“When the time came for their purification according to the law of Moses, they brought him up to Jerusalem to present him to the Lord (as it is written in the law of the Lord, “Every firstborn male shall be designated as holy to the Lord”), and they offered a sacrifice according to what is stated in the law of the Lord, “a pair of turtledoves or two young pigeons.” (Luke 2:22 – 24)
Think of this as an intersection point of a well baby check-up and a infant dedication. Scripture does not tell us what would have happened if there was something not right with the infant or with the mother. And I do not know what resources to use to find out. It is supposed that the writer of the gospel of Luke was Luke the doctor. And if that is the case, he might very well know. However beloved reader, if you know the story, you know there is more to this visit than just a father and mother presenting their firstborn son.
“Now there was a man in Jerusalem whose name was Simeon; this man was righteous and devout, looking forward to the consolation of Israel, and the Holy Spirit rested on him. It had been revealed to him by the Holy Spirit that he would not see death before he had seen the Lord’s Messiah. Guided by the Spirit, Simeon came into the temple; and when the parents brought in the child Jesus, to do for him what was customary under the law, Simeon took him in his arms and praised God, saying, “Master, now you are dismissing your servant in peace, according to your word; for my eyes have seen your salvation, which you have prepared in the presence of all peoples, a light for revelation to the Gentiles and for glory to your people Israel.” (Verses 24 – 32)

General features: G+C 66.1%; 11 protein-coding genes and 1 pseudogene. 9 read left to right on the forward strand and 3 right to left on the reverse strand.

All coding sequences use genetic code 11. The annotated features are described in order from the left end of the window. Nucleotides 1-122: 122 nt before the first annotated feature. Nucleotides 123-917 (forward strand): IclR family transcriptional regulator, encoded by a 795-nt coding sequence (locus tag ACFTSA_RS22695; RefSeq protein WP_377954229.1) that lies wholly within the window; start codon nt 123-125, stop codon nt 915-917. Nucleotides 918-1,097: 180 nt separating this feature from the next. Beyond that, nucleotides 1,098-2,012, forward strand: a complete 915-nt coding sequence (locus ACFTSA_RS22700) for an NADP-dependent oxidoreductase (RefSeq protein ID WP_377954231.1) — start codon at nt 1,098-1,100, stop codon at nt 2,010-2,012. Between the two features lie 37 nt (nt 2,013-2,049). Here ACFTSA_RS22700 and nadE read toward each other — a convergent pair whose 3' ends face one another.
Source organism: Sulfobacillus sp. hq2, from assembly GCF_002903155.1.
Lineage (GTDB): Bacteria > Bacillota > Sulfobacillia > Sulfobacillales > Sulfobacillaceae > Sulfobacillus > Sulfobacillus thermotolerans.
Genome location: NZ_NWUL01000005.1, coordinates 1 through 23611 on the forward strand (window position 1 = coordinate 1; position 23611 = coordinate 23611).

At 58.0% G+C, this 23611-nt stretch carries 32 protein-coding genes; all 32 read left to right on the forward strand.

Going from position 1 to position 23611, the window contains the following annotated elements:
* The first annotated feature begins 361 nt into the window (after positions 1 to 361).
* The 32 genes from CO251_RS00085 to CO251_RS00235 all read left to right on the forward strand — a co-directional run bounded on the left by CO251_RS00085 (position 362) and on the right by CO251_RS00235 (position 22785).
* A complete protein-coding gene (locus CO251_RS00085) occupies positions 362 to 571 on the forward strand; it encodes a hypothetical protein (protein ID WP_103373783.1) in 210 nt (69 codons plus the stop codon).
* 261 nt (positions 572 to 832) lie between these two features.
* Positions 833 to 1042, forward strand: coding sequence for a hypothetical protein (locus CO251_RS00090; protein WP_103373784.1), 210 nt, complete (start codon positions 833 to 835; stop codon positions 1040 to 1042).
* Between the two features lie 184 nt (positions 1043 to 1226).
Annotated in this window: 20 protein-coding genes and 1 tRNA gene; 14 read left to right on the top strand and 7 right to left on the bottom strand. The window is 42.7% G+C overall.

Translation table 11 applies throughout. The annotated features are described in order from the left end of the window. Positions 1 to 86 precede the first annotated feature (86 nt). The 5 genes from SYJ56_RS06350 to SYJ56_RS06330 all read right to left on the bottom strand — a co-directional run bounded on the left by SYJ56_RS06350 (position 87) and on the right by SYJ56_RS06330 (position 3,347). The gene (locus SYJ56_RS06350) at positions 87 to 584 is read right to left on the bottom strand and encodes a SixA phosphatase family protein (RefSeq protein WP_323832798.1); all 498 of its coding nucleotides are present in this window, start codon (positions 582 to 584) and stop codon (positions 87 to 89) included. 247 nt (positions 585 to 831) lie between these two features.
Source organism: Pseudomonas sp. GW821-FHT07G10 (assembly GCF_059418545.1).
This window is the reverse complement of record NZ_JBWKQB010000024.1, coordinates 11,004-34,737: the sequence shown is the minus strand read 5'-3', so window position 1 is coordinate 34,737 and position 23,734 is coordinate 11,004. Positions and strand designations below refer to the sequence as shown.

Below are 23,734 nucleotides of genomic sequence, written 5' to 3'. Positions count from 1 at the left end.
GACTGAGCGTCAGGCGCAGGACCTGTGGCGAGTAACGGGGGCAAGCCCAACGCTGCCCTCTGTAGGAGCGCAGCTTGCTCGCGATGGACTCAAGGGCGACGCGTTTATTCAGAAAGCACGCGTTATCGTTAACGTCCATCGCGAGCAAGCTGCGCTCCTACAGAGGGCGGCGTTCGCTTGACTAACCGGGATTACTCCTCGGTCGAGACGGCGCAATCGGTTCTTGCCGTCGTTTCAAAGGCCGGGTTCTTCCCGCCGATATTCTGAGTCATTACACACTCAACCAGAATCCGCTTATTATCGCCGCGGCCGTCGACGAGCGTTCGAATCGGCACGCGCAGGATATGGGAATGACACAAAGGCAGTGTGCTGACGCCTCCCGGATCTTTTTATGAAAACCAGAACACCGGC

In all of the churches I have been a part of, there have been elders who provided guidance and wisdom for young parents. Under their wise and loving eyes many infants grew up to become faithful and valued members of the congregation. But Jesus, being Jesus, was than just a growing child. Mary and Joseph knew this, but still . . .
“And the child’s father and mother were amazed at what was being said about him.” (Verse 33)
But that was not all.
“Then Simeon blessed them and said to his mother Mary, “This child is destined for the falling and the rising of many in Israel, and to be a sign that will be opposed so that the inner thoughts of many will be revealed–and a sword will pierce your own soul too.” (Verses 34 – 35)
I remember that a trait of Mary’s was to ponder things in her heart. I share that trait with her, and I know for myself, if these things were told to me, I would ponder them for many years. And be reminded of them as the years went by as my child or children grew. But there is more yet.
“There was also a prophet, Anna the daughter of Phanuel, of the tribe of Asher. She was of a great age, having lived with her husband seven years after her marriage, then as a widow to the age of eighty-four. She never left the temple but worshiped there with fasting and prayer night and day. At that moment she came, and began to praise God and to speak about the child to all who were looking for the redemption of Jerusalem.” (Verses 36 – 38)
This makes me think and consider again that the earthly parents of Jesus were very special people, picked for their character and personality to raise from an infant the person who would grow into being the Son of God. I doubt they could have done anything wrong to warp young Jesus. For most parents it is heart rending to see your children grow to maturity and then map out their own lives. How much more so for these parents who heard the prophecies about their son who was not yet a month old.